The panelists at the recent Boston Business Journal event, “Race Ahead: A Dialogue on Race, Business and Diversity” admitted they were preaching to the converted: a room full of area business leaders and HR professionals at an early morning forum to discuss the importance of workplace diversity. Indeed, a large part of the discussion centered on how to convey this message to the masses, from the C-suite to the entry-level, who may not yet understand or believe it’s “the right thing to do,” in the words of one panelist.
So why is diversity so important? For one, clients and customers expect it: they want to see themselves and their populations reflected in the companies with whom they do business. Diverse organizations have also been shown to perform better financially. And, without diverse viewpoints in meetings and brainstorming sessions, “groupthink” is more likely to occur, where damaging or dysfunctional ideas can gain traction among like-minded individuals, with no one offering a dissenting opinion.
But what can be done to embed diversity initiatives into the fabric of an organization? The panelists and participants had some great suggestions. For one, make it a measurable metric that is tied to performance review goals and compensation, such as bonuses. For another, secure buy-in from the top-down. It was impressive to see many top leaders at the BBJ event, from business executives to community leaders. Employees are less likely to support diversity initiatives or see their value if they don’t believe their boss or boss’s boss feels the same way. Finally, ensure diversity isn’t only a recruitment goal, but also extends to mentoring and “sponsorship” of diverse employees, development, support, and ultimately retention, for these efforts to prove successful in the long-term. Hiring is just the first step.
At InkHouse, we are fortunate to have a CEO and senior leadership fully committed to increasing the diversity of our workforce. We formed a Diversity Committee last year to tackle some of the challenges, which we’ve come to learn, aren’t insignificant. We care about diversity at InkHouse because we’re part of an industry that’s behind in this area. A recent study shows PR is currently comprised of only 8 percent people of color in the U.S.So what do we do if diversity doesn’t already exist in our industry? We help build it from the ground up. Much of the work of the Diversity Committee and the senior team thus far has been outreach to colleges, particularly those with diverse populations, to educate on opportunities and career paths in PR. And we’re starting to plant those seeds even earlier, at the high school level, through a new partnership with WriteBoston, a nonprofit trying to support high school students to become better writers, future journalists and social media storytellers. These efforts may not bear immediate fruit in terms of hiring but they are an important investment in the future of both our agency and our industry. We believe that it’s the right thing to do.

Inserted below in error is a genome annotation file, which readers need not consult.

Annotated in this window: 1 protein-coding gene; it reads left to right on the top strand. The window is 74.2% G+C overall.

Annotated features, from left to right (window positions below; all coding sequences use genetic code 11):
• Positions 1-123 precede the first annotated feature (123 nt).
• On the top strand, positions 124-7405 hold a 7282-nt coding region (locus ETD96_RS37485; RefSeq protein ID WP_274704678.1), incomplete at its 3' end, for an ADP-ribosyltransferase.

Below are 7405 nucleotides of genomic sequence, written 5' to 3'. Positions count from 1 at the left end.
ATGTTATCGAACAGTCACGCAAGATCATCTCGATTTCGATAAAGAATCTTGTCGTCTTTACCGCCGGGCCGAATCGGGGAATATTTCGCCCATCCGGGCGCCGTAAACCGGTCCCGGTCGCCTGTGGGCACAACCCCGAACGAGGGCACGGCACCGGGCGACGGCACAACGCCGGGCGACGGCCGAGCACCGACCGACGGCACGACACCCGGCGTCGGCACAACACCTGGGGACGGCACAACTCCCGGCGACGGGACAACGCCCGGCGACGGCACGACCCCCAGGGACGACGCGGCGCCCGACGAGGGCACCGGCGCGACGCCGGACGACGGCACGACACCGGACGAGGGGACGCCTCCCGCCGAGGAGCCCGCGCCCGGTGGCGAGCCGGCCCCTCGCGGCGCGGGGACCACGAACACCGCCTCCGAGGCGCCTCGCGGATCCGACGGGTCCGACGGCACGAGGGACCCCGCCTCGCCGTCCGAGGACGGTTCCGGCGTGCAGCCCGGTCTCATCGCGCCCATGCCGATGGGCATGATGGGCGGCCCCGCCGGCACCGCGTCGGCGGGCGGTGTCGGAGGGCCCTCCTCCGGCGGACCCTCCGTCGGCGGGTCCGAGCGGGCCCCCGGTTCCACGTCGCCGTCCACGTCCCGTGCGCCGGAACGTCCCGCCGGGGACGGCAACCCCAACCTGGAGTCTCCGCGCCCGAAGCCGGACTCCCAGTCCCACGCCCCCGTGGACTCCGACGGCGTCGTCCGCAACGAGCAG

The intersection of people and business is what drew Brian to a career in Human Resources, beginning with a college internship with WHDH-TV 7 in Boston. In the two decades since, he has become a seasoned human resources and career management professional with broad experience spanning the financial services, life sciences, and media/communications industries. Joining InkHouse in 2014 as the firm’s first head of HR, Brian oversees all aspects of the employee life cycle, from recruiting and onboarding, employee relations, training and development and compensation & benefits, as well as partnering with the senior team to drive cultural and employee engagement initiatives. He is a graduate of the Management Honors Program from InkHouse client, Bentley University and earned a Master’s Degree in Organizational Development from Boston University.